The digital divide here in the United States has nothing on India, where a billion-plus residents remain un- or under-served by telecoms. In some large part, this is a feature of the country's growing rift between its relatively small urban upper-crust and rural everyone else. Some 70 percent of the country lives in diffuse villages where electricity itself can be scarce and finding a telephone might involve a day's walk. For ISPs, this does not exactly equal dollar signs.
It's a problem whose solution would seem to intertwined with solutions to the country's more general woes as development, and the opportunities it offers, leave vast reaches of India behind. In lieu of some huge altruistic ISP investment, how can we imagine some of the most undeveloped parts of world finding their way to this very internet?
Animesh Kumar and colleagues at the Indian Institutue of Technology in Bombay have an idea: recapturing unused television "white space" to be repurposed as a medium for providing "backhaul" links in a rural broadband internet scheme, e.g. those segments bridging between major internet backbones and the small would-be subnets at the internet's edge. Their work is described in a paper posted to the arXiv preprint server.
"It appears that rural broadband area is a largely untapped market with great potential," Kumar and co. write. "However, there are significant challenges in providing broadband access in the rural areas, including: (i) small average revenue per user as a fraction of total revenue; (ii) high capital and operation expenditure (including license fees); (iii) affordable backhaul which is exacerbated due to a very large population, (iv) energy cost which is worsened by lack of reliable power supply; and, (v) geographic accessibility issues such as right of way problems."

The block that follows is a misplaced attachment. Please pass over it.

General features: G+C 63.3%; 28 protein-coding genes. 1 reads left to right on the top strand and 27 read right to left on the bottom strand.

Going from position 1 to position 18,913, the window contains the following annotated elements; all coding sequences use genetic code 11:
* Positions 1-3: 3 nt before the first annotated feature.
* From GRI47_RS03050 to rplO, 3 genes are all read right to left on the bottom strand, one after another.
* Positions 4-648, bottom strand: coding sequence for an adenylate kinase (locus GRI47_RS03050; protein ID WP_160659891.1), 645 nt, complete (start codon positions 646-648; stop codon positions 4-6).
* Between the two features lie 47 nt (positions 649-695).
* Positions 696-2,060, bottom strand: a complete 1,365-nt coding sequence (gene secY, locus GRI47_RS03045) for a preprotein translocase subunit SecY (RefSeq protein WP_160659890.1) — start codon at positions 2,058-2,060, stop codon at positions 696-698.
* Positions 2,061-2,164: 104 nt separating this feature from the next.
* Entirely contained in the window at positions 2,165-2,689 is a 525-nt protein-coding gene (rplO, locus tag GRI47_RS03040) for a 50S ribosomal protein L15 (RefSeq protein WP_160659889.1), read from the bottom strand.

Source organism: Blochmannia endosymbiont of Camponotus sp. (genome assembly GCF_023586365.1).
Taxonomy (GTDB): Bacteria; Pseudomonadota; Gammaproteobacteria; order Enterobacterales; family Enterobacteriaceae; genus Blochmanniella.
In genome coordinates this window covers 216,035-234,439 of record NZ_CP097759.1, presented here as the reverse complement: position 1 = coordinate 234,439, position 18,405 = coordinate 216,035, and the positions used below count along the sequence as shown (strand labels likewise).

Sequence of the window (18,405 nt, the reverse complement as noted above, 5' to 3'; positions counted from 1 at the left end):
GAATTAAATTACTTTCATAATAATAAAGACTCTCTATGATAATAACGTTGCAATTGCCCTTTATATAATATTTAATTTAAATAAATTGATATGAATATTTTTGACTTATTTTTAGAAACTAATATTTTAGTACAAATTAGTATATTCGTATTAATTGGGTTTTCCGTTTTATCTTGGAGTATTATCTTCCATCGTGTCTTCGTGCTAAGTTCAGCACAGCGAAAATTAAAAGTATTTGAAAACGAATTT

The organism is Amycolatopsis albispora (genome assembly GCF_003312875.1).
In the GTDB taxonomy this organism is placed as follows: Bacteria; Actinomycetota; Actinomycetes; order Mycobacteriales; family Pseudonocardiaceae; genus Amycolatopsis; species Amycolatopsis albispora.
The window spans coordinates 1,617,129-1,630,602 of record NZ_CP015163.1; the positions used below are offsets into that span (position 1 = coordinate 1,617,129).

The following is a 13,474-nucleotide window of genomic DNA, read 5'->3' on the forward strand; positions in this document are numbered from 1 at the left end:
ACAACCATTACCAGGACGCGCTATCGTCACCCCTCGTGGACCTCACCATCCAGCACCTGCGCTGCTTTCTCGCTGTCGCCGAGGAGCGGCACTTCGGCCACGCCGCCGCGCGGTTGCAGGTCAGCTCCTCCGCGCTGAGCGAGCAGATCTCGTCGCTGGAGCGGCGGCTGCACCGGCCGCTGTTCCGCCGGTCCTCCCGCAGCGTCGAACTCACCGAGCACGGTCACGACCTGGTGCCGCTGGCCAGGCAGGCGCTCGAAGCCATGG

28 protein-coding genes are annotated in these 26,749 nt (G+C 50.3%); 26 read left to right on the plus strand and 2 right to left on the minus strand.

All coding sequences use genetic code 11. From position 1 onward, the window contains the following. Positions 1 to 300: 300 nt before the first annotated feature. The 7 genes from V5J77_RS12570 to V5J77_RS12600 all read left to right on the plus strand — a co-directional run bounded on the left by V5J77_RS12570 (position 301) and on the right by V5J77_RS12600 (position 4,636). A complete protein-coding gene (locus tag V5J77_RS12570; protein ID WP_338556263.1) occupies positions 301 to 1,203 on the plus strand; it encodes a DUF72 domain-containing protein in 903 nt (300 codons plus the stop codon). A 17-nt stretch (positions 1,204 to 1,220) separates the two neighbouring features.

As the authors note, there is currently a major rural internet initiative underway in India called BharatNet. This is a government-funded program to bring fiber backhaul to village Gram Panchayat, which are local offices of self-governance (sort of like a city hall for clusters of villages). This will help but not alleviate the connectivity problem, Kumar explains, as the internet will effectively dead end in these offices. Gaining access to the internet will then mean getting to these nodes.
What the study authors imagine is a way of cheaply linking these Gram Panchayat PoPs (internet point of presences) with further Wi-Fi subnets in the satellite villages served by those offices: "We envisage that TV white spaces (in the UHF band) can be utilized to backhaul data from village Wi-Fi clusters to the PoP provided by BharatNet."
Key to that envisioning is television white space. This is licensed but unused bandwidth that kind of just sits there. The amount of white space available varies quite a bit country by country, for reasons ranging from reuse schemes to government regulation, but in India it turns out that there is a whole lot for the simple reason that there aren't a whole lot of TV stations. As Kumar and his group explain, the UHF band goes almost entirely unused in India. "It has been shown that in almost all cases at least 12 out of the 15 channels 80 percent are available as TV white space in 100 percent of the areas in India," they write.
Kumar and co. continue: "It is envisaged that a broadband access network can be provided by extending Internet coverage from a rural PoP provided by BharatNet (an optical fiber point), by using TV white space in the UHF band. In such a scenario, broadband base stations operating in the UHF band will provide backhaul from villages to the PoP provided by BharatNet. Each village can be served by an unlicensed-band Wi-Fi cluster. This architecture can be used to provide affordable broadband access-network in (rural) India ..."
The group's proposal is already operating within a testbed connecting 13 villages and hamlets via a white space-based mesh-network linked to a central PoP. It's illustrated below.
Creating something that serves a billion people is another matter, of course. The paper argues that it will take a centralized database of license-exempt bandwidth, to start. The white space-sharing problem here is not between TV providers (primary users) and secondary users, as it might be in the United States, but between different secondary users. Managing these conflicts will take some organization and cooperation.